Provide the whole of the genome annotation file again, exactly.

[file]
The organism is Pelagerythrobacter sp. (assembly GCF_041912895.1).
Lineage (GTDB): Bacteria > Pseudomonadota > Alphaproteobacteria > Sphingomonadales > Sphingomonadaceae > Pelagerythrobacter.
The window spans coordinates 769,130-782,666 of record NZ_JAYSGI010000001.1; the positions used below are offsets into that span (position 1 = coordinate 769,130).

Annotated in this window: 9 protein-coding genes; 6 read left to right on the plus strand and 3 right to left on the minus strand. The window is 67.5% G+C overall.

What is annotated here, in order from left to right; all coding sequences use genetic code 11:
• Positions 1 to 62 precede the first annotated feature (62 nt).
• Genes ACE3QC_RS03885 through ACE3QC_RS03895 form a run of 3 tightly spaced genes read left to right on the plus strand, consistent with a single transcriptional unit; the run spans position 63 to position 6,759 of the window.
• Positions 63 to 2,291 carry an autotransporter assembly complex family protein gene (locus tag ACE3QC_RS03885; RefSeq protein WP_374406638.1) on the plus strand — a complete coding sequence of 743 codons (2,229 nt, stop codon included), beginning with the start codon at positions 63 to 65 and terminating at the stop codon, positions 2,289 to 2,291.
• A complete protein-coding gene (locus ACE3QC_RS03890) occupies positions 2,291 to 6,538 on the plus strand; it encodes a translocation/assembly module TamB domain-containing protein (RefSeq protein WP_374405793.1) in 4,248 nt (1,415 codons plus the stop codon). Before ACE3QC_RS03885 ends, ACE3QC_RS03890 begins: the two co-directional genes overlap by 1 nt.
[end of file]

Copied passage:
The organism is Pelagerythrobacter sp. (assembly GCF_041912895.1).
Lineage (GTDB): Bacteria > Pseudomonadota > Alphaproteobacteria > Sphingomonadales > Sphingomonadaceae > Pelagerythrobacter.
The window spans coordinates 769,130-782,666 of record NZ_JAYSGI010000001.1; the positions used below are offsets into that span (position 1 = coordinate 769,130).

Annotated in this window: 9 protein-coding genes; 6 read left to right on the plus strand and 3 right to left on the minus strand. The window is 67.5% G+C overall.

What is annotated here, in order from left to right; all coding sequences use genetic code 11:
• Positions 1 to 62 precede the first annotated feature (62 nt).
• Genes ACE3QC_RS03885 through ACE3QC_RS03895 form a run of 3 tightly spaced genes read left to right on the plus strand, consistent with a single transcriptional unit; the run spans position 63 to position 6,759 of the window.
• Positions 63 to 2,291 carry an autotransporter assembly complex family protein gene (locus tag ACE3QC_RS03885; RefSeq protein WP_374406638.1) on the plus strand — a complete coding sequence of 743 codons (2,229 nt, stop codon included), beginning with the start codon at positions 63 to 65 and terminating at the stop codon, positions 2,289 to 2,291.
• A complete protein-coding gene (locus ACE3QC_RS03890) occupies positions 2,291 to 6,538 on the plus strand; it encodes a translocation/assembly module TamB domain-containing protein (RefSeq protein WP_374405793.1) in 4,248 nt (1,415 codons plus the stop codon). Before ACE3QC_RS03885 ends, ACE3QC_RS03890 begins: the two co-directional genes overlap by 1 nt.